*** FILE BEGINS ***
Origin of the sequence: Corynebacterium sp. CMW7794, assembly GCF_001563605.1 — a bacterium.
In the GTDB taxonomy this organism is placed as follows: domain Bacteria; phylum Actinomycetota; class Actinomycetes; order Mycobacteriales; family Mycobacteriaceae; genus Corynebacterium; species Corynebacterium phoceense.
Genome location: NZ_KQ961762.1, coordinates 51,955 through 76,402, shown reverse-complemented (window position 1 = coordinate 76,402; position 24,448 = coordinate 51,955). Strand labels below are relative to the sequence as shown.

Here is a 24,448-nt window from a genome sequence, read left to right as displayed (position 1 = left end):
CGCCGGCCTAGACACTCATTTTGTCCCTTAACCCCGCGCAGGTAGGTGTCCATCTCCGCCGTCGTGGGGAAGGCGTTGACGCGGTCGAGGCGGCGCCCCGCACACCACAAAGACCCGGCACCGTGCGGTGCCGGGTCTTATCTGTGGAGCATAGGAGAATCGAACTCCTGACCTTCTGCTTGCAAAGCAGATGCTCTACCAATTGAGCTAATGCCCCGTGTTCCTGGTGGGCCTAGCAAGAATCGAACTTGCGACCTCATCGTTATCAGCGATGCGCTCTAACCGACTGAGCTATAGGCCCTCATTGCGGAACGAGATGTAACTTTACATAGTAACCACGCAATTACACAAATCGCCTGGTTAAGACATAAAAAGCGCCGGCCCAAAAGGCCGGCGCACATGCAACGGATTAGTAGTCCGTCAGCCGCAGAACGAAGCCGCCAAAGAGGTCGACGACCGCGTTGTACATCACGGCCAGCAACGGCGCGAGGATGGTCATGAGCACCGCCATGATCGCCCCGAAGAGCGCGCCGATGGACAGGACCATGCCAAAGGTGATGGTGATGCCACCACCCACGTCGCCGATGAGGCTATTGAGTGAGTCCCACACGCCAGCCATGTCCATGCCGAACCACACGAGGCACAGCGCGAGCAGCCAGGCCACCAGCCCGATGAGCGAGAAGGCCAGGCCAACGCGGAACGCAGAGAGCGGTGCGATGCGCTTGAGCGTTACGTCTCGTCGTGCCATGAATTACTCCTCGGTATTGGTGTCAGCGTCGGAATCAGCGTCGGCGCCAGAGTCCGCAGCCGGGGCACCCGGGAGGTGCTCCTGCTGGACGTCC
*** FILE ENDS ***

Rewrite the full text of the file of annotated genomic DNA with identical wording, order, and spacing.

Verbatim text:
Origin of the sequence: Corynebacterium sp. CMW7794, assembly GCF_001563605.1 — a bacterium.
In the GTDB taxonomy this organism is placed as follows: domain Bacteria; phylum Actinomycetota; class Actinomycetes; order Mycobacteriales; family Mycobacteriaceae; genus Corynebacterium; species Corynebacterium phoceense.
Genome location: NZ_KQ961762.1, coordinates 51,955 through 76,402, shown reverse-complemented (window position 1 = coordinate 76,402; position 24,448 = coordinate 51,955). Strand labels below are relative to the sequence as shown.

Here is a 24,448-nt window from a genome sequence, read left to right as displayed (position 1 = left end):
CGCCGGCCTAGACACTCATTTTGTCCCTTAACCCCGCGCAGGTAGGTGTCCATCTCCGCCGTCGTGGGGAAGGCGTTGACGCGGTCGAGGCGGCGCCCCGCACACCACAAAGACCCGGCACCGTGCGGTGCCGGGTCTTATCTGTGGAGCATAGGAGAATCGAACTCCTGACCTTCTGCTTGCAAAGCAGATGCTCTACCAATTGAGCTAATGCCCCGTGTTCCTGGTGGGCCTAGCAAGAATCGAACTTGCGACCTCATCGTTATCAGCGATGCGCTCTAACCGACTGAGCTATAGGCCCTCATTGCGGAACGAGATGTAACTTTACATAGTAACCACGCAATTACACAAATCGCCTGGTTAAGACATAAAAAGCGCCGGCCCAAAAGGCCGGCGCACATGCAACGGATTAGTAGTCCGTCAGCCGCAGAACGAAGCCGCCAAAGAGGTCGACGACCGCGTTGTACATCACGGCCAGCAACGGCGCGAGGATGGTCATGAGCACCGCCATGATCGCCCCGAAGAGCGCGCCGATGGACAGGACCATGCCAAAGGTGATGGTGATGCCACCACCCACGTCGCCGATGAGGCTATTGAGTGAGTCCCACACGCCAGCCATGTCCATGCCGAACCACACGAGGCACAGCGCGAGCAGCCAGGCCACCAGCCCGATGAGCGAGAAGGCCAGGCCAACGCGGAACGCAGAGAGCGGTGCGATGCGCTTGAGCGTTACGTCTCGTCGTGCCATGAATTACTCCTCGGTATTGGTGTCAGCGTCGGAATCAGCGTCGGCGCCAGAGTCCGCAGCCGGGGCACCCGGGAGGTGCTCCTGCTGGACGTCC